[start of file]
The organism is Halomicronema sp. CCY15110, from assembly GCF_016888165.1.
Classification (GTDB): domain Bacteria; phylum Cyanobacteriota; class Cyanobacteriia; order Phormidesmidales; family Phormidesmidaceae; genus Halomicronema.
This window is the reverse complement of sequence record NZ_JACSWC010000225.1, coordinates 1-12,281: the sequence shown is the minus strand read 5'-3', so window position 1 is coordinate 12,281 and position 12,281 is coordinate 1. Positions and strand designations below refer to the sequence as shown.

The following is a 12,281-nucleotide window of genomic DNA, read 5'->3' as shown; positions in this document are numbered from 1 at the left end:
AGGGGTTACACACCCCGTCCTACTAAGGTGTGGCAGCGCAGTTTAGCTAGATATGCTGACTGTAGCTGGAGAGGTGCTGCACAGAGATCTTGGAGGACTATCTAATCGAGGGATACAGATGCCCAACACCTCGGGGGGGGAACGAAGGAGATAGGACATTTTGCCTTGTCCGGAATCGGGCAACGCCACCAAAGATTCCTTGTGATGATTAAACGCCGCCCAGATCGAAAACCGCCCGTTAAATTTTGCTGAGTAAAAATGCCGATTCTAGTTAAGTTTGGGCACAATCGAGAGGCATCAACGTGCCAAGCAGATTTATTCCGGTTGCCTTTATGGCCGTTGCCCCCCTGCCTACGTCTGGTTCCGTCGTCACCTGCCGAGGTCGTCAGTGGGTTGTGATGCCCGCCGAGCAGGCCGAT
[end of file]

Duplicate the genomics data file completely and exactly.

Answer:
The organism is Halomicronema sp. CCY15110, from assembly GCF_016888165.1.
Classification (GTDB): domain Bacteria; phylum Cyanobacteriota; class Cyanobacteriia; order Phormidesmidales; family Phormidesmidaceae; genus Halomicronema.
This window is the reverse complement of sequence record NZ_JACSWC010000225.1, coordinates 1-12,281: the sequence shown is the minus strand read 5'-3', so window position 1 is coordinate 12,281 and position 12,281 is coordinate 1. Positions and strand designations below refer to the sequence as shown.

The following is a 12,281-nucleotide window of genomic DNA, read 5'->3' as shown; positions in this document are numbered from 1 at the left end:
AGGGGTTACACACCCCGTCCTACTAAGGTGTGGCAGCGCAGTTTAGCTAGATATGCTGACTGTAGCTGGAGAGGTGCTGCACAGAGATCTTGGAGGACTATCTAATCGAGGGATACAGATGCCCAACACCTCGGGGGGGGAACGAAGGAGATAGGACATTTTGCCTTGTCCGGAATCGGGCAACGCCACCAAAGATTCCTTGTGATGATTAAACGCCGCCCAGATCGAAAACCGCCCGTTAAATTTTGCTGAGTAAAAATGCCGATTCTAGTTAAGTTTGGGCACAATCGAGAGGCATCAACGTGCCAAGCAGATTTATTCCGGTTGCCTTTATGGCCGTTGCCCCCCTGCCTACGTCTGGTTCCGTCGTCACCTGCCGAGGTCGTCAGTGGGTTGTGATGCCCGCCGAGCAGGCCGAT